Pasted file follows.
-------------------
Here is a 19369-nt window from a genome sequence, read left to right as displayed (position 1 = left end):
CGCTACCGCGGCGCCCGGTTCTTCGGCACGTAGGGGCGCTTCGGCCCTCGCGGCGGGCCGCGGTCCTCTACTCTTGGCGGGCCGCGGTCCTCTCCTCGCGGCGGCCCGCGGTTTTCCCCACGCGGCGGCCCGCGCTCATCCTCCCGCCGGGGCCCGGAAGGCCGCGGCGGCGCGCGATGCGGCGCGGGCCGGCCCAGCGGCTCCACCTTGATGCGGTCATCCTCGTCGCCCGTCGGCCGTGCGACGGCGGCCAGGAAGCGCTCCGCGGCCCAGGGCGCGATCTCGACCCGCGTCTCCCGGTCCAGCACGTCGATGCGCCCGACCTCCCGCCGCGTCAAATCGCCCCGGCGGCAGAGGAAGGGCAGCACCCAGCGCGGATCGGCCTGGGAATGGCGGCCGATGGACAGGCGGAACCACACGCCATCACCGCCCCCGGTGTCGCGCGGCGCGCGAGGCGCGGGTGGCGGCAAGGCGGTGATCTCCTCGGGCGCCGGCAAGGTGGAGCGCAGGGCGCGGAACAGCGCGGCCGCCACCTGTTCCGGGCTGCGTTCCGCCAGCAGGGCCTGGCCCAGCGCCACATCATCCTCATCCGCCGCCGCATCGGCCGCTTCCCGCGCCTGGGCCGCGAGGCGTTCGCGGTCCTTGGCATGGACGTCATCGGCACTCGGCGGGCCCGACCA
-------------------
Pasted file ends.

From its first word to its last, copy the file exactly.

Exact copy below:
Here is a 19369-nt window from a genome sequence, read left to right as displayed (position 1 = left end):
CGCTACCGCGGCGCCCGGTTCTTCGGCACGTAGGGGCGCTTCGGCCCTCGCGGCGGGCCGCGGTCCTCTACTCTTGGCGGGCCGCGGTCCTCTCCTCGCGGCGGCCCGCGGTTTTCCCCACGCGGCGGCCCGCGCTCATCCTCCCGCCGGGGCCCGGAAGGCCGCGGCGGCGCGCGATGCGGCGCGGGCCGGCCCAGCGGCTCCACCTTGATGCGGTCATCCTCGTCGCCCGTCGGCCGTGCGACGGCGGCCAGGAAGCGCTCCGCGGCCCAGGGCGCGATCTCGACCCGCGTCTCCCGGTCCAGCACGTCGATGCGCCCGACCTCCCGCCGCGTCAAATCGCCCCGGCGGCAGAGGAAGGGCAGCACCCAGCGCGGATCGGCCTGGGAATGGCGGCCGATGGACAGGCGGAACCACACGCCATCACCGCCCCCGGTGTCGCGCGGCGCGCGAGGCGCGGGTGGCGGCAAGGCGGTGATCTCCTCGGGCGCCGGCAAGGTGGAGCGCAGGGCGCGGAACAGCGCGGCCGCCACCTGTTCCGGGCTGCGTTCCGCCAGCAGGGCCTGGCCCAGCGCCACATCATCCTCATCCGCCGCCGCATCGGCCGCTTCCCGCGCCTGGGCCGCGAGGCGTTCGCGGTCCTTGGCATGGACGTCATCGGCACTCGGCGGGCCCGACCA